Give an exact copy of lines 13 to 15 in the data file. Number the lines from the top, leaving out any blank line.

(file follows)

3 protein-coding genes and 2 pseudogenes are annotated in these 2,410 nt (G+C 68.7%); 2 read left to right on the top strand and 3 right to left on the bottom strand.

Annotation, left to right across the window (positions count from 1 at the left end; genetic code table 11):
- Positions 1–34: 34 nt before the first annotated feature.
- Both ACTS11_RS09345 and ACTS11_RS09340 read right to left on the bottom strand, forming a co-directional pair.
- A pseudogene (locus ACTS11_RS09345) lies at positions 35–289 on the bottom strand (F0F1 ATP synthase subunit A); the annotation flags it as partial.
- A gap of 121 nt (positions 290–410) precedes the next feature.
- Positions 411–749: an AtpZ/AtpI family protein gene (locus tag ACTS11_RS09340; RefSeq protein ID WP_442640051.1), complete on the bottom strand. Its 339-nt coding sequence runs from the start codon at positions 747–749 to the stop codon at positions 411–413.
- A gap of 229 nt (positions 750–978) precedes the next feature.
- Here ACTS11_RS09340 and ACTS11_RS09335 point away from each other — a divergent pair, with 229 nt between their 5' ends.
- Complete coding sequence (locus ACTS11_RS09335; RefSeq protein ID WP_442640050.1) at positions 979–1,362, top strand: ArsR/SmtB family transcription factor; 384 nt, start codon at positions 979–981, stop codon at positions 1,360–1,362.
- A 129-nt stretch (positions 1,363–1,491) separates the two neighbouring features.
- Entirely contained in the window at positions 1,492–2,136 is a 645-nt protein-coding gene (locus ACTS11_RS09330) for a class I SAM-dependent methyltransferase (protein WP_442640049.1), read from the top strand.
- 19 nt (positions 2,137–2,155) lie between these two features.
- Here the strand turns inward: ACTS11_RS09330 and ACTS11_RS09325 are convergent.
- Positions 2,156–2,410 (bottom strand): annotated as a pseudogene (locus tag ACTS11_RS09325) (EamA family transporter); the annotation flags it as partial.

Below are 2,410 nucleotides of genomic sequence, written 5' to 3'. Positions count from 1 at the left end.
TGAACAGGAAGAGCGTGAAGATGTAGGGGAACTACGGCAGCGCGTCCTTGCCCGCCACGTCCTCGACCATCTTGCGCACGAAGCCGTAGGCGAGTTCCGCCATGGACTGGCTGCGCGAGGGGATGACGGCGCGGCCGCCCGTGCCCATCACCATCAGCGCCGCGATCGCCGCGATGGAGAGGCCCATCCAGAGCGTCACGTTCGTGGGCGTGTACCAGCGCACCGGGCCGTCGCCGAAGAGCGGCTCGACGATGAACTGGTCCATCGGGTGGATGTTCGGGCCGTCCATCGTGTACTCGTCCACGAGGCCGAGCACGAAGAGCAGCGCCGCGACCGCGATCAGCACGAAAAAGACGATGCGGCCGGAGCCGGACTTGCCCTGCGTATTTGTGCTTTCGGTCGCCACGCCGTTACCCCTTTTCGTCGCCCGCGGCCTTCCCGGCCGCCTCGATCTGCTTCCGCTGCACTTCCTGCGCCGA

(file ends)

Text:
- 19 nt (positions 2,137–2,155) lie between these two features.
- Here the strand turns inward: ACTS11_RS09330 and ACTS11_RS09325 are convergent.
- Positions 2,156–2,410 (bottom strand): annotated as a pseudogene (locus tag ACTS11_RS09325) (EamA family transporter); the annotation flags it as partial.